Produced under the mentorship of Evan Hubinger as part of the SERI ML Alignment Theory Scholars Program Winter 2022 Cohort.
Not all global minima of the (training) loss landscape are created equal.
Even if they achieve equal performance on the training set, different solutions can perform very differently on the test set or out-of-distribution. So why is it that we typically find "simple" solutions that generalize well?
In a previous post, I argued that the answer is "singularities" — minimum loss points with ill-defined tangents. It's the "nastiest" singularities that have the most outsized effect on learning and generalization in the limit of large data. These act as implicit regularizers that lower the effective dimensionality of the model.
Even after writing this introduction to "singular learning theory", I still find this claim weird and counterintuitive. How is it that the local geometry of a few isolated points determines the global expected behavior over all learning machines on the loss landscape? What explains the "spooky action at a distance" of singularities in the loss landscape?
Today, I'd like to share my best efforts at the hand-waving physics-y intuition behind this claim.
It boils down to this: singularities translate random motion at the bottom of loss basins into search for generalization.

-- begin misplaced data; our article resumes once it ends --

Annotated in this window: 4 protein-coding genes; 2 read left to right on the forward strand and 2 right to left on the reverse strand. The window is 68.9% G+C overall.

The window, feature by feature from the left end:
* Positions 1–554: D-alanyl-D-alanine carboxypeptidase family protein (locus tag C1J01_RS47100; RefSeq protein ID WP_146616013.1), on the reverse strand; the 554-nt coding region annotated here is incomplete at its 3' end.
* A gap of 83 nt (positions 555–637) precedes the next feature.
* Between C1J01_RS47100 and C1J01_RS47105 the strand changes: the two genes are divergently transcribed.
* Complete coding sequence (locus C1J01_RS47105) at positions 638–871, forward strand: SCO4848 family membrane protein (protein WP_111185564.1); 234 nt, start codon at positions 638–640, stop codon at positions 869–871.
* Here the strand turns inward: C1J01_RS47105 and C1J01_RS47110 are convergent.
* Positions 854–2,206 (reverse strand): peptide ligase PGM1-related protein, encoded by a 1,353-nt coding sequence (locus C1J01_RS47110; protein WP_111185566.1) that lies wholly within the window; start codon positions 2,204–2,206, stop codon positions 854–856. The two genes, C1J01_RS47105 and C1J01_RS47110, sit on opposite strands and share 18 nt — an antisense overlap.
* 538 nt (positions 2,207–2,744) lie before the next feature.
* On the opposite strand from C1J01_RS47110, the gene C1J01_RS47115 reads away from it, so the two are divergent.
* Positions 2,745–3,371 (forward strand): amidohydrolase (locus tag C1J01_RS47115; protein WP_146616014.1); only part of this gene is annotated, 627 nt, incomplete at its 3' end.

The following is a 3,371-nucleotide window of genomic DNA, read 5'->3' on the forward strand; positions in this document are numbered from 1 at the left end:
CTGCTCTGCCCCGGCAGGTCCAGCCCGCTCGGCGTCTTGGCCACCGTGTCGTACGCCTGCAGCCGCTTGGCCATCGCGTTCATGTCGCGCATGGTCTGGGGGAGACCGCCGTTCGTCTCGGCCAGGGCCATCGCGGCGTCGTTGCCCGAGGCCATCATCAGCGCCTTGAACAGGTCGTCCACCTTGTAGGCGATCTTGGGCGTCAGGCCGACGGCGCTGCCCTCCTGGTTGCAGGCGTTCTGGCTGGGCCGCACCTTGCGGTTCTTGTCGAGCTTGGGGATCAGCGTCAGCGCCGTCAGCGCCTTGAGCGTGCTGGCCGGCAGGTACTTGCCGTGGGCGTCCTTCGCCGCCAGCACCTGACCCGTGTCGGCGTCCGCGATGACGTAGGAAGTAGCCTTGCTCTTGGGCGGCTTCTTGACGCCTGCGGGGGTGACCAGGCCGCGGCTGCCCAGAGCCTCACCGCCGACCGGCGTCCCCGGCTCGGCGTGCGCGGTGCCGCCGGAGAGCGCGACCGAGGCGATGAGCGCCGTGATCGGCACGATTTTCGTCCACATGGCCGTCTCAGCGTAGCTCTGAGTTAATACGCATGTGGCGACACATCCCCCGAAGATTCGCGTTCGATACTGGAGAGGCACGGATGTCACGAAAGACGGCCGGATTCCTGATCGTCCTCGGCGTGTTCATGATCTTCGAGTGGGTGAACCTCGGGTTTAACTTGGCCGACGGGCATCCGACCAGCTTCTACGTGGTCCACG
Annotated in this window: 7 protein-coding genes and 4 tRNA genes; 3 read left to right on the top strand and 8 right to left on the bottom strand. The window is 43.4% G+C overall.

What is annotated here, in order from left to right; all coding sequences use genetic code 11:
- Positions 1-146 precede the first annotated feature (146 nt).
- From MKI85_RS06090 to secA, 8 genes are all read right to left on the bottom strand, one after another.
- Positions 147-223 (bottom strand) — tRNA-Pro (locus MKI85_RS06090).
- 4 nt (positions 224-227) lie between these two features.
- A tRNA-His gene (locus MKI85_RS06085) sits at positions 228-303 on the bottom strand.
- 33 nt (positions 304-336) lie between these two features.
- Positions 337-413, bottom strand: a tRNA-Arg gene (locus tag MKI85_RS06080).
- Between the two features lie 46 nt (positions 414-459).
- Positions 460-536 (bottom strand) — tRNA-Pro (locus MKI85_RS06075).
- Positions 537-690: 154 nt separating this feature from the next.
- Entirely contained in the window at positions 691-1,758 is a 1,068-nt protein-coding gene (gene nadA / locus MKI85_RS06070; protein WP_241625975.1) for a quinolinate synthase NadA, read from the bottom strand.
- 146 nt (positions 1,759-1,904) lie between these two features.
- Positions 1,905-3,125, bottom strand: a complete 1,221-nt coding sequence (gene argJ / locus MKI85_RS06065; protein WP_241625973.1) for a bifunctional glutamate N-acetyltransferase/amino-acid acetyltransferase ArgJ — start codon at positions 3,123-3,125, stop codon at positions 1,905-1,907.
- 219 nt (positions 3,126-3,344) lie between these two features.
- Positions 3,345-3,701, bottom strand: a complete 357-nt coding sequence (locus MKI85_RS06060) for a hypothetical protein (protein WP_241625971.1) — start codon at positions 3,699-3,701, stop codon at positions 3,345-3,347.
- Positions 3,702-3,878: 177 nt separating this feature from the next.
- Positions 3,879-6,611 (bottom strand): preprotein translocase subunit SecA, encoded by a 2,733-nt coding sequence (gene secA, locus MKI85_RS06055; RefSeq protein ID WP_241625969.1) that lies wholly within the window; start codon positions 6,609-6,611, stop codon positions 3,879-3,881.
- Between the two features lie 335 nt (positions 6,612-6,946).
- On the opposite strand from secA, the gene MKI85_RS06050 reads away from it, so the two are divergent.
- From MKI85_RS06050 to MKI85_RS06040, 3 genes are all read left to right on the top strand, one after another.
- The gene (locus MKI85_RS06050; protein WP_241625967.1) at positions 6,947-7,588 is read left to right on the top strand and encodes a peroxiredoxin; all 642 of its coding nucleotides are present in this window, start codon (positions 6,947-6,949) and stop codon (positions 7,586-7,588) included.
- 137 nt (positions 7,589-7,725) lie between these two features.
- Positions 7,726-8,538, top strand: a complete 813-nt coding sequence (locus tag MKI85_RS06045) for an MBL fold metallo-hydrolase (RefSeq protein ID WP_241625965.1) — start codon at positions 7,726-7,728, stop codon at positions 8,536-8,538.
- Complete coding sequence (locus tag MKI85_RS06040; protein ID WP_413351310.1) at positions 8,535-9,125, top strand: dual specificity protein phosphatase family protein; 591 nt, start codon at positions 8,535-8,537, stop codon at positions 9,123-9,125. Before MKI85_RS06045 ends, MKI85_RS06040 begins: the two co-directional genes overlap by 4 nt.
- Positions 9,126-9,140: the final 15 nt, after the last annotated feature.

Let's first look at the limit in which you've trained so long that we can treat the model as restricted to a set of fixed minimum loss points.
Here's the intuition pump: suppose you are a random walker living on some curve that has singularities (self-intersections, cusps, and the like). Every timestep, you take a step of a uniform length in a random available direction. Then, singularities act as a kind of "trap." If you're close to a singularity, you're more likely to take a step towards (and over) the singularity than to take a step away from the singularity.
It's not quite an attractor (we're in a stochastic setting, where you can and will still break away every so often), but it's sticky enough that the "biggest" singularity will dominate your stable distribution.
In the discrete case, this is just the well-known phenomenon of high-degree nodes dominating most of expected behavior of your graph. In business, it's behind the reason that Google exists. In social networks, it's similar to how your average friend has more friends than you do.
To see this, consider a simple toy example: take two polygons and let them intersect at a single point. Next, let a random walker run loose on this setup. How frequently will the random walker cross each point?